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British Museum in racism storm after tweeting 'Asian names are confusing so we don't use too many'

Mirror logo Mirror 13/09/2017 Kara O'Neill
Credits: Getty Images © Provided by Trinity Mirror Plc Credits: Getty Images

The British Museum has been engulfed in a racism storm after tweeting that Asian names are sometimes cut out of their exhibition labels because they are "confusing".

An employee at the museum in London said it was 'careful' about using too many Asian monikers, in case they cannot be understood by 16-year-olds.

The museum was answering the question : "How do you go about designing exhibition labels and information that are accessible to a wider range of people?"

Credits: @BritishMuseum/Twitter © Provided by Trinity Mirror Plc Credits: @BritishMuseum/Twitter

In their reply, 'Jane, Keeper of Asia', wrote: "Curators write the labels based on their specialist knowledge and they are edited by our Interpretation department...

"We aim to be understandable by 16 year olds. Sometimes Asian names can be confusing, so we have to be careful about using too many.

"We are limited by the length of labels. Dynasties & gods have different names in various Asian languages. We want to focus on the stories.

Credits: @BritishMuseum/Twitter © Provided by Trinity Mirror Plc Credits: @BritishMuseum/Twitter

"E.g. the Buddhist bodhisattva of mercy is known as Avalokitesvara in India, Guanyin in China, Kwanum in Korea and Kannon in Japan."

It's believed the Q&A session, using the hashtag #AskACurator, was being conducted by Jane Portal, known as the 'Keeper of Asia'.

The tweet read that Jane had recently been busy with a new gallery which was redisplaying objects from South Asia and China.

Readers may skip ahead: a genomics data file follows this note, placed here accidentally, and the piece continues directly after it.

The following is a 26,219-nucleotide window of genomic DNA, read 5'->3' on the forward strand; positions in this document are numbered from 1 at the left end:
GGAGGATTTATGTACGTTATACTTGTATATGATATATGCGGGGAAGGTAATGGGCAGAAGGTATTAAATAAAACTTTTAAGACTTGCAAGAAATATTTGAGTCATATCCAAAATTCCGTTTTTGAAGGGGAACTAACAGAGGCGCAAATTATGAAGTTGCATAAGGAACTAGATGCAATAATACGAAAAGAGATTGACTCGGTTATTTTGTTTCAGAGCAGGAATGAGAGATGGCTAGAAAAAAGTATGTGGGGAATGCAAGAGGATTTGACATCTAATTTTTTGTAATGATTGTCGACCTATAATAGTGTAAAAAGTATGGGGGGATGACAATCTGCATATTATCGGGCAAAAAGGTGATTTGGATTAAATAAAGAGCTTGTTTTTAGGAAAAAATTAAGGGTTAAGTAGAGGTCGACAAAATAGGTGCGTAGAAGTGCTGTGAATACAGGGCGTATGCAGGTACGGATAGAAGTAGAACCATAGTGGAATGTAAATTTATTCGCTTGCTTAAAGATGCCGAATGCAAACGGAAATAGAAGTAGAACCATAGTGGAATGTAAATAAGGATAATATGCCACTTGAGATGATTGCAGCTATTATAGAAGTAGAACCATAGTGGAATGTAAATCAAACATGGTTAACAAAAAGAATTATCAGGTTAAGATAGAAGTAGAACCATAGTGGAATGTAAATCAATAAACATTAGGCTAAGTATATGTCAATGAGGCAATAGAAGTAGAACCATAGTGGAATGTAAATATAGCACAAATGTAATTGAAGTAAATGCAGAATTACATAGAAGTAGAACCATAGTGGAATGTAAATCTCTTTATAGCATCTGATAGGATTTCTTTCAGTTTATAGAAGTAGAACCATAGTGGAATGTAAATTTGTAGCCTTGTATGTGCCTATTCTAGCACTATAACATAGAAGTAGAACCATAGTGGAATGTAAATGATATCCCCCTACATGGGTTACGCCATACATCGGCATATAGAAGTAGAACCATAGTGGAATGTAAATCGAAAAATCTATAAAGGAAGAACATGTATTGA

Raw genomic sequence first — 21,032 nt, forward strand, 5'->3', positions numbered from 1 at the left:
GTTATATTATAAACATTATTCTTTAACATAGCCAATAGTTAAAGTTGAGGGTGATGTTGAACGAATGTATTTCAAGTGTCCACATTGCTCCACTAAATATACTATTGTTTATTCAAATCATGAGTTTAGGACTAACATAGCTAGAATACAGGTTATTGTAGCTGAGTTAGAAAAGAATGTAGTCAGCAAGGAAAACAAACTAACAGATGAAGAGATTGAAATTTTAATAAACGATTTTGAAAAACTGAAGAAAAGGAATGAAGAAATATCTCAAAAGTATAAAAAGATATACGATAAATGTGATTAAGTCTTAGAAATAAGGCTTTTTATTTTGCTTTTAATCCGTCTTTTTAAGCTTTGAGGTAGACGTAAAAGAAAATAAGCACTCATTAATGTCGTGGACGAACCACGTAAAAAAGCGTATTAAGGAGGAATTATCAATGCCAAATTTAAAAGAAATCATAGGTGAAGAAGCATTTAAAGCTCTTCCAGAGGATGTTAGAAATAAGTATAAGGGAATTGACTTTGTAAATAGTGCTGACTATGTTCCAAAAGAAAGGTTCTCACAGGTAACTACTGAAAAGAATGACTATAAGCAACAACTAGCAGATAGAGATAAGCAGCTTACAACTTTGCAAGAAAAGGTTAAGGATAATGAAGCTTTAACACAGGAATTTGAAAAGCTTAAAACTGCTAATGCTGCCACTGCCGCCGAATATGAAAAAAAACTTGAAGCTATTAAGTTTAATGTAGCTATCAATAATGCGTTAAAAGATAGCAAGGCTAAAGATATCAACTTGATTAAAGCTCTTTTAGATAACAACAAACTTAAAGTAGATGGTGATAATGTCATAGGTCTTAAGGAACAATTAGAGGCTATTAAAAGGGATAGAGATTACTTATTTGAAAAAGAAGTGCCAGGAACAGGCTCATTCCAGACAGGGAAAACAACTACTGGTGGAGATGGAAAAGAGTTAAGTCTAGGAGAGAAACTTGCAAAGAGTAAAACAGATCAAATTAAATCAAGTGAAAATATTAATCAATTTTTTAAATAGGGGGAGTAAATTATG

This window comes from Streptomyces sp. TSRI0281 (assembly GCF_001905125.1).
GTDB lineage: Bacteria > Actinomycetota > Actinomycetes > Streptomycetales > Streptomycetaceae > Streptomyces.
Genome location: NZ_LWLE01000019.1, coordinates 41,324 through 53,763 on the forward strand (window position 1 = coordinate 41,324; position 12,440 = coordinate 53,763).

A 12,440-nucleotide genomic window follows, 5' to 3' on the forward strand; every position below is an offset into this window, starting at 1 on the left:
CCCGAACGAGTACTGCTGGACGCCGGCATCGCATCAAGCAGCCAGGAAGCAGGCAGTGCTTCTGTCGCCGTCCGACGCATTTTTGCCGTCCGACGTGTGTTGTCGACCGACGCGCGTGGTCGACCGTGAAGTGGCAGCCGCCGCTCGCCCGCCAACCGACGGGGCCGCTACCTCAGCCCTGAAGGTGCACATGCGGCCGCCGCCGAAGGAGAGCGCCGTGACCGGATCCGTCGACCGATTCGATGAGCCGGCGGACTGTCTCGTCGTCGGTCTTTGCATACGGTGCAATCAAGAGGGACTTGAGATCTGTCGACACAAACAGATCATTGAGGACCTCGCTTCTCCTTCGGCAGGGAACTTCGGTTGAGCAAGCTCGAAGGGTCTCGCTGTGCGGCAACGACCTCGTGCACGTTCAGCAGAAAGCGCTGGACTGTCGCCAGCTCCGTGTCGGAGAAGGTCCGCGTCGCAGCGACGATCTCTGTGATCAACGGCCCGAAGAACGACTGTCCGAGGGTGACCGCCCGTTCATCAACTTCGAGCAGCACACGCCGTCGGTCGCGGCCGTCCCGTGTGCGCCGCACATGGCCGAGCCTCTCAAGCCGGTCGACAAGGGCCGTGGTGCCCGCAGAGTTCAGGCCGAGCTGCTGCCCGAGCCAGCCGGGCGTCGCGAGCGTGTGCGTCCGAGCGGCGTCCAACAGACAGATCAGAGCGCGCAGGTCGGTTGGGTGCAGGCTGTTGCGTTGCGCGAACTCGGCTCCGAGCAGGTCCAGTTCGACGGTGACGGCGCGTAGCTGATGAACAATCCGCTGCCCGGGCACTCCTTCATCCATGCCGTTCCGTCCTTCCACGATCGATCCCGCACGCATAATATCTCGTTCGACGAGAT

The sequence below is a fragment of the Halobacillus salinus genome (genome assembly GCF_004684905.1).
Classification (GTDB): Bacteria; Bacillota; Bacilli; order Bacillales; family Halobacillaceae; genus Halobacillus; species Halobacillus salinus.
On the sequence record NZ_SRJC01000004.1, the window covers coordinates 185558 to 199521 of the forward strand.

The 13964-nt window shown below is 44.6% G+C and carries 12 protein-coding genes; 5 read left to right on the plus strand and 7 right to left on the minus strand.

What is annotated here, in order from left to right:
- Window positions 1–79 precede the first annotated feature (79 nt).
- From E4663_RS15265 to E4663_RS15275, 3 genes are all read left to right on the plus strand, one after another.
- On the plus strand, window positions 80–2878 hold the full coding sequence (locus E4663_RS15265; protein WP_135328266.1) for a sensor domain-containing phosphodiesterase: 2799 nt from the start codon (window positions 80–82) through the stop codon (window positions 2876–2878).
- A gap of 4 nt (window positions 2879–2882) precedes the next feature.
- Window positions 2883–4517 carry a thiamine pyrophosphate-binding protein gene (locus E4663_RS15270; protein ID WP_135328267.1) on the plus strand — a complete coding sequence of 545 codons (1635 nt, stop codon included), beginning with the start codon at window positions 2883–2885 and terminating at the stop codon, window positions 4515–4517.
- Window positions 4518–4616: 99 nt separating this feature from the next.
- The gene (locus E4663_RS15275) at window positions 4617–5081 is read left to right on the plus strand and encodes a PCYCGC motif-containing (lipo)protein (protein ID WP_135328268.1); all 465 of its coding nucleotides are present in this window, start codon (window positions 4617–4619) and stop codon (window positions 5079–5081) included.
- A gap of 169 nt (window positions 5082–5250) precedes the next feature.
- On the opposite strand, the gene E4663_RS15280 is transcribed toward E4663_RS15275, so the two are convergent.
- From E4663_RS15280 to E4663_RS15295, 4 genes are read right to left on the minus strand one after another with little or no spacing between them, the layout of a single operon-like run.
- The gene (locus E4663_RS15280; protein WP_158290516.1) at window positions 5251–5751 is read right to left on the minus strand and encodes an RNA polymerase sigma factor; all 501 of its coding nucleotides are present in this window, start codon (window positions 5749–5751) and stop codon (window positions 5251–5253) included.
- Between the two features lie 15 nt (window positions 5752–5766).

Credits: @BritishMuseum/Twitter © Provided by Trinity Mirror Plc Credits: @BritishMuseum/Twitter

Immediately, the British Museum received critical responses from social media users who wrote: "This is a gigantic own goal. I strongly suggest you revise your approach here."

Another added: "Longer labels? Technology such as touch screens, audio recordings? So many ways round this. Don't blame the 16 year olds!"

Within a few hours, the museum tweeted an apology, writing: "We would like to apologise for any offence caused.

"Jane was answering a very specific question about how we make information on object labels accessible to a wider range of people.

Credits: Getty © Provided by Trinity Mirror Plc Credits: Getty

"Label text is necessarily limited and we try to tell the object's story, as well as include essential information about what it is and where it is from.

"We are not always able to reflect the complexity of different names for e.g periods, rulers, gods in different languages and cultures on labels."

The British Museum has caused controversy in the past for several disputed artifacts in its collection including the Elgin Marbles, Benin Bronzes and the Rosetta Stone.

Several organisations have demanded these object be returned to their respective native countries, Greece, Nigeria and Egypt.

In recent years, the museum has been asked to open its archives for investigation by a team of Chinese investigators tasked with finding several lost nation teasures.

It's believed some important artifacts could have been taken from the Old Summer Palace in Beijing back in 1860 and historical buildings in China were ransacked and destroyed.

Nations including the British and the French were criticised for their plundering.

The museum claims that the British Museum Act of 1963 legally prevents any object from leaving its collection once it has entered.


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